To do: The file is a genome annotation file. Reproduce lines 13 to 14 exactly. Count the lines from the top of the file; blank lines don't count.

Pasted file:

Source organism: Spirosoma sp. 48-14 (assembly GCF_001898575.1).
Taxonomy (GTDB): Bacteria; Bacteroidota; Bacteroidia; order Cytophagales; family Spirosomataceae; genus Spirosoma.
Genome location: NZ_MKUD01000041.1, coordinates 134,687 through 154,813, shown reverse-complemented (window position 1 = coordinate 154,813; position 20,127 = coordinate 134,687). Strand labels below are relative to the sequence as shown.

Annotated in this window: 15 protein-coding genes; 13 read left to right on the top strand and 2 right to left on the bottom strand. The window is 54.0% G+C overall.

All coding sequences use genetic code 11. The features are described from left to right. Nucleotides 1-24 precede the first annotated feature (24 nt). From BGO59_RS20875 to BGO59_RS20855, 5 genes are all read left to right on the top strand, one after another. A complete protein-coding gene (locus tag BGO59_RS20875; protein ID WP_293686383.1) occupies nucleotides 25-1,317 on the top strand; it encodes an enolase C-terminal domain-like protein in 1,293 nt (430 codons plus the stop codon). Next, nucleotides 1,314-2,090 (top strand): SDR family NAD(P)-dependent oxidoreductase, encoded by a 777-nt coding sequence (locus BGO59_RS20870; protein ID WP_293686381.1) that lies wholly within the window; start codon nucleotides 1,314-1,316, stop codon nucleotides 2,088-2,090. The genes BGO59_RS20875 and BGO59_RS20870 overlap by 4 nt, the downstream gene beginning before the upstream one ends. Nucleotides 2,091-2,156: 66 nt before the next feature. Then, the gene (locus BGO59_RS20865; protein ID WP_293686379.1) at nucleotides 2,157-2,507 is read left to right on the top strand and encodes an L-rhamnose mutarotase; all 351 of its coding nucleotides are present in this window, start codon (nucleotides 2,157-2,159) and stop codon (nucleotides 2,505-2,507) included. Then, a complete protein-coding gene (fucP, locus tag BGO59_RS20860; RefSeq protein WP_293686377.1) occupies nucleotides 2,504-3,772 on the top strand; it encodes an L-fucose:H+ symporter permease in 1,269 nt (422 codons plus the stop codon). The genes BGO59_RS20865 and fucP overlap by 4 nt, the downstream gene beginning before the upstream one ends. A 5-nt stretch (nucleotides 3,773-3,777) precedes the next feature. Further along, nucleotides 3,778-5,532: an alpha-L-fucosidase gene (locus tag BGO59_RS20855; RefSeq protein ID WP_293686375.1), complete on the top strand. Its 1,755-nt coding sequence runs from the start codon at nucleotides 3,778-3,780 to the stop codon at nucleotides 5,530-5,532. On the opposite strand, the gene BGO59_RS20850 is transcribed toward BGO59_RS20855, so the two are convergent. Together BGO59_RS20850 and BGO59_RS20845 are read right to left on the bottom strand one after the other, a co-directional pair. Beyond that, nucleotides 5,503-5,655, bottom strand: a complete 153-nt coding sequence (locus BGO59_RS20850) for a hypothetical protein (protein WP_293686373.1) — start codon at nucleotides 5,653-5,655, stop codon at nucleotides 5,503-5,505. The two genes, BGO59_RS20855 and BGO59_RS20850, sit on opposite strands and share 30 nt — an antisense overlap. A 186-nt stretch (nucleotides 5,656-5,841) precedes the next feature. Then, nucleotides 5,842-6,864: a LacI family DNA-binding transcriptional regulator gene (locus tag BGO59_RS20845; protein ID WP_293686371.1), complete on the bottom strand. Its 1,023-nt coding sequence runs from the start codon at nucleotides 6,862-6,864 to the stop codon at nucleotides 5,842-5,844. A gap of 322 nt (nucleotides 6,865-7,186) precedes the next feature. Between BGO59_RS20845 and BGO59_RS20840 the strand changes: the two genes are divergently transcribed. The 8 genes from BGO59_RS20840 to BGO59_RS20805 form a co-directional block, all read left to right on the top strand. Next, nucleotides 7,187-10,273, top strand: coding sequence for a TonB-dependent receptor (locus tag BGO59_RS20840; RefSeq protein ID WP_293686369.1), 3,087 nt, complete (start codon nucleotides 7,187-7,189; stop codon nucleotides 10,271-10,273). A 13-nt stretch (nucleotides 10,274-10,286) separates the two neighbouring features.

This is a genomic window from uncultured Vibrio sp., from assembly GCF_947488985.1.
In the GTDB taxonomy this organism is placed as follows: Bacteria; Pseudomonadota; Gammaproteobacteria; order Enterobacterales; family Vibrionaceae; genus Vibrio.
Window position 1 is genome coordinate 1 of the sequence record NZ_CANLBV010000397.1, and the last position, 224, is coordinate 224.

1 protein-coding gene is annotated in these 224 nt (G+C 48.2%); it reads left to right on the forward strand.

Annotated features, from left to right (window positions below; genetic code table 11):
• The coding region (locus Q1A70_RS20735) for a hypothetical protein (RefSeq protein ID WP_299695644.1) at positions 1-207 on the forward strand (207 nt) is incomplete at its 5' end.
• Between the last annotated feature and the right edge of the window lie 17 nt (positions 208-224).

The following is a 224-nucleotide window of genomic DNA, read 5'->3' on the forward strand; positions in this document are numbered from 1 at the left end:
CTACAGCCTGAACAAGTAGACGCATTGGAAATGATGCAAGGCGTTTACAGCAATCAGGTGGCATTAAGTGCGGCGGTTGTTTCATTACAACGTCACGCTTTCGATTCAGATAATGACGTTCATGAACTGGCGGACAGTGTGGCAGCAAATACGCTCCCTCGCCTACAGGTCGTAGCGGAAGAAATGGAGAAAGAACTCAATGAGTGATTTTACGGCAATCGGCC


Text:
The following is a 224-nucleotide window of genomic DNA, read 5'->3' on the forward strand; positions in this document are numbered from 1 at the left end:
CTACAGCCTGAACAAGTAGACGCATTGGAAATGATGCAAGGCGTTTACAGCAATCAGGTGGCATTAAGTGCGGCGGTTGTTTCATTACAACGTCACGCTTTCGATTCAGATAATGACGTTCATGAACTGGCGGACAGTGTGGCAGCAAATACGCTCCCTCGCCTACAGGTCGTAGCGGAAGAAATGGAGAAAGAACTCAATGAGTGATTTTACGGCAATCGGCC